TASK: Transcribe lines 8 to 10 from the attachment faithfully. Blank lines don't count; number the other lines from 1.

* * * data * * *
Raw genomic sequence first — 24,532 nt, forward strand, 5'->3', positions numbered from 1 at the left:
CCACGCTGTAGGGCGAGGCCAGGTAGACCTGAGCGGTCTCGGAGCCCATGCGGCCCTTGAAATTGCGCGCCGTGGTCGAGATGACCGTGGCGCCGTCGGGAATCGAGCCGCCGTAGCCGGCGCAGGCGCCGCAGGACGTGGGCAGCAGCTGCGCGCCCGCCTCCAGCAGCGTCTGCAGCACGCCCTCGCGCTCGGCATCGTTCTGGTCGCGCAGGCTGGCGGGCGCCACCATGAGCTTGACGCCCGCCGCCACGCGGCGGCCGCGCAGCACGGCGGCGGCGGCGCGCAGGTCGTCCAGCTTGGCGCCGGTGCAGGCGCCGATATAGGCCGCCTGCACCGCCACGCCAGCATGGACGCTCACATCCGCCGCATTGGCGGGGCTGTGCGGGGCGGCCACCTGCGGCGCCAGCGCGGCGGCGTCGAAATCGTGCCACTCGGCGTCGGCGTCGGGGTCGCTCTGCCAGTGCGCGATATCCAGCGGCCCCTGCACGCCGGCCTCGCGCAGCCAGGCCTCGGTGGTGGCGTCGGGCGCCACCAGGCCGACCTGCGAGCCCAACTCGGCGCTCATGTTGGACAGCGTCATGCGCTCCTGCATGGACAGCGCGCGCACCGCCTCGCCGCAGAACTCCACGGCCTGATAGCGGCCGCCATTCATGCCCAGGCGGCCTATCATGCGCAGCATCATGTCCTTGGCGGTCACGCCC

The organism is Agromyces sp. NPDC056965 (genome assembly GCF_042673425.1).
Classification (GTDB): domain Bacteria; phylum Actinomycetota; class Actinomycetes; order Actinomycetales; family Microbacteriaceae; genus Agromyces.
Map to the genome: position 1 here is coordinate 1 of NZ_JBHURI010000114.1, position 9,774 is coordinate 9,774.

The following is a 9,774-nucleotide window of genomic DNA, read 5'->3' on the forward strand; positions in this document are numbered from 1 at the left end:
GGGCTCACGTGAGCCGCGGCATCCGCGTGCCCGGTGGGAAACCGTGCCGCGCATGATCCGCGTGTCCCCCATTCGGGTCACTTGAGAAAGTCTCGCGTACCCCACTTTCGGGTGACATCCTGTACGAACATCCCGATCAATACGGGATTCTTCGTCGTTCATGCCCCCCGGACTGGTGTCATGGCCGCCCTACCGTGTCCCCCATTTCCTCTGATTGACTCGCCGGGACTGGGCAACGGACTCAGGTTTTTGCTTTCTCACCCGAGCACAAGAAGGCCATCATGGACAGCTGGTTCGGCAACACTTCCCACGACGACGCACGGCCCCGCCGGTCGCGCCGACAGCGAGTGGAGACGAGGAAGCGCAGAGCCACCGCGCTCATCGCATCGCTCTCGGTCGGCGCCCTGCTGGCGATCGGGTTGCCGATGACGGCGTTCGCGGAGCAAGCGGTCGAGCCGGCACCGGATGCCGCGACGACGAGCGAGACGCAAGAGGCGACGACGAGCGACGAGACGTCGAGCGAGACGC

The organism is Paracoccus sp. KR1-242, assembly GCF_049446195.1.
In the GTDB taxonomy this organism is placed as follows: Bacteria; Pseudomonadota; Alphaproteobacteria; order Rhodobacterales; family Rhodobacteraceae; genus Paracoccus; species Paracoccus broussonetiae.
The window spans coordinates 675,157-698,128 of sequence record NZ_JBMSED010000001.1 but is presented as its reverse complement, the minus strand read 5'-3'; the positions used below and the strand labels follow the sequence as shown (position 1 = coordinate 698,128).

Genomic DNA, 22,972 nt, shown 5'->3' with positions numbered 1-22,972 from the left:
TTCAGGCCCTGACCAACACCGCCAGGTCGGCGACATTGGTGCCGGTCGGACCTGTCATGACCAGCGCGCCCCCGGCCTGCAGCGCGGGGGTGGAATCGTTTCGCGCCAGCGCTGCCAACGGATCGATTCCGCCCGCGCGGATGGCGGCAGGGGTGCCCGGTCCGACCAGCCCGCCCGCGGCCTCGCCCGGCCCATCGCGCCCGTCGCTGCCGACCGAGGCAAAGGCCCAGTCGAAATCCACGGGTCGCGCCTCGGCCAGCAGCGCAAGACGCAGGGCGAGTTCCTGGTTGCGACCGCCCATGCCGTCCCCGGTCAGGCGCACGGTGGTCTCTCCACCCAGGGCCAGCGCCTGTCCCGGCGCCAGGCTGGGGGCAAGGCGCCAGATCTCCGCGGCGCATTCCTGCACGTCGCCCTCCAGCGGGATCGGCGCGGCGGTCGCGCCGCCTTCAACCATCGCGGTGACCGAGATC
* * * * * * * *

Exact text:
The organism is Paracoccus sp. KR1-242, assembly GCF_049446195.1.
In the GTDB taxonomy this organism is placed as follows: Bacteria; Pseudomonadota; Alphaproteobacteria; order Rhodobacterales; family Rhodobacteraceae; genus Paracoccus; species Paracoccus broussonetiae.
The window spans coordinates 675,157-698,128 of sequence record NZ_JBMSED010000001.1 but is presented as its reverse complement, the minus strand read 5'-3'; the positions used below and the strand labels follow the sequence as shown (position 1 = coordinate 698,128).